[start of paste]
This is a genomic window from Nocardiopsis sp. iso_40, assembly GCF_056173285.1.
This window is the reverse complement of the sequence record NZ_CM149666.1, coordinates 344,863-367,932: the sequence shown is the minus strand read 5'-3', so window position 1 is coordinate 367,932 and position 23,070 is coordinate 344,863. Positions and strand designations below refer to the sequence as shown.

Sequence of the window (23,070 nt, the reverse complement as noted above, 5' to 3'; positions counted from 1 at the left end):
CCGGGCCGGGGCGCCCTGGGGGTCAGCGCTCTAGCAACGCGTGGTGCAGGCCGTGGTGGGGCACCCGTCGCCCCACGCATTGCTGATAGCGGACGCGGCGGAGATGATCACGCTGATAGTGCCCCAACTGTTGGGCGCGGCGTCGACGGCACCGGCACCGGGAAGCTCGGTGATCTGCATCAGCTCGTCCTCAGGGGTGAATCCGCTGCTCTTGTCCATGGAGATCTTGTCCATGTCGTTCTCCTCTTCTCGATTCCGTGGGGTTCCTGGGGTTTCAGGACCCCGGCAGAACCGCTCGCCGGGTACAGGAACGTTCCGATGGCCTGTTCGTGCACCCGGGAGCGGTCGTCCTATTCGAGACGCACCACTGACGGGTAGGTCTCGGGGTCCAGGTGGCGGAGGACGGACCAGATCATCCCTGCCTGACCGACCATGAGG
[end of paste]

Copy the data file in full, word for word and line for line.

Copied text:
This is a genomic window from Nocardiopsis sp. iso_40, assembly GCF_056173285.1.
This window is the reverse complement of the sequence record NZ_CM149666.1, coordinates 344,863-367,932: the sequence shown is the minus strand read 5'-3', so window position 1 is coordinate 367,932 and position 23,070 is coordinate 344,863. Positions and strand designations below refer to the sequence as shown.

Sequence of the window (23,070 nt, the reverse complement as noted above, 5' to 3'; positions counted from 1 at the left end):
CCGGGCCGGGGCGCCCTGGGGGTCAGCGCTCTAGCAACGCGTGGTGCAGGCCGTGGTGGGGCACCCGTCGCCCCACGCATTGCTGATAGCGGACGCGGCGGAGATGATCACGCTGATAGTGCCCCAACTGTTGGGCGCGGCGTCGACGGCACCGGCACCGGGAAGCTCGGTGATCTGCATCAGCTCGTCCTCAGGGGTGAATCCGCTGCTCTTGTCCATGGAGATCTTGTCCATGTCGTTCTCCTCTTCTCGATTCCGTGGGGTTCCTGGGGTTTCAGGACCCCGGCAGAACCGCTCGCCGGGTACAGGAACGTTCCGATGGCCTGTTCGTGCACCCGGGAGCGGTCGTCCTATTCGAGACGCACCACTGACGGGTAGGTCTCGGGGTCCAGGTGGCGGAGGACGGACCAGATCATCCCTGCCTGACCGACCATGAGG